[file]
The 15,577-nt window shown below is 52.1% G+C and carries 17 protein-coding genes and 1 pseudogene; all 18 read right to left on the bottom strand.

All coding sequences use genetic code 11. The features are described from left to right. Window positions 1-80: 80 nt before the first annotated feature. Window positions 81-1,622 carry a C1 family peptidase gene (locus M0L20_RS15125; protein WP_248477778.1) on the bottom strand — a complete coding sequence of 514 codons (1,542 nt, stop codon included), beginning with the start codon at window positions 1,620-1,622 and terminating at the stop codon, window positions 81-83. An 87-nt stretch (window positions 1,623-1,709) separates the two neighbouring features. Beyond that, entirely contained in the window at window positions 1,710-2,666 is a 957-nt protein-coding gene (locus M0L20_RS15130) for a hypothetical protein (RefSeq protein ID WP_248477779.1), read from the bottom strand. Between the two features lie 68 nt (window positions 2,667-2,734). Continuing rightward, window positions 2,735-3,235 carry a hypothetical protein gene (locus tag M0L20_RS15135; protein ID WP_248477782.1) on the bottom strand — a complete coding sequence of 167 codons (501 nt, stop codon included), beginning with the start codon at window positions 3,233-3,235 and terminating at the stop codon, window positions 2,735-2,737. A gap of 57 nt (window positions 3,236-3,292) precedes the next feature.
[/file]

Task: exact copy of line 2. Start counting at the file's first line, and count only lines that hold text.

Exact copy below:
All coding sequences use genetic code 11. The features are described from left to right. Window positions 1-80: 80 nt before the first annotated feature. Window positions 81-1,622 carry a C1 family peptidase gene (locus M0L20_RS15125; protein WP_248477778.1) on the bottom strand — a complete coding sequence of 514 codons (1,542 nt, stop codon included), beginning with the start codon at window positions 1,620-1,622 and terminating at the stop codon, window positions 81-83. An 87-nt stretch (window positions 1,623-1,709) separates the two neighbouring features. Beyond that, entirely contained in the window at window positions 1,710-2,666 is a 957-nt protein-coding gene (locus M0L20_RS15130) for a hypothetical protein (RefSeq protein ID WP_248477779.1), read from the bottom strand. Between the two features lie 68 nt (window positions 2,667-2,734). Continuing rightward, window positions 2,735-3,235 carry a hypothetical protein gene (locus tag M0L20_RS15135; protein ID WP_248477782.1) on the bottom strand — a complete coding sequence of 167 codons (501 nt, stop codon included), beginning with the start codon at window positions 3,233-3,235 and terminating at the stop codon, window positions 2,735-2,737. A gap of 57 nt (window positions 3,236-3,292) precedes the next feature.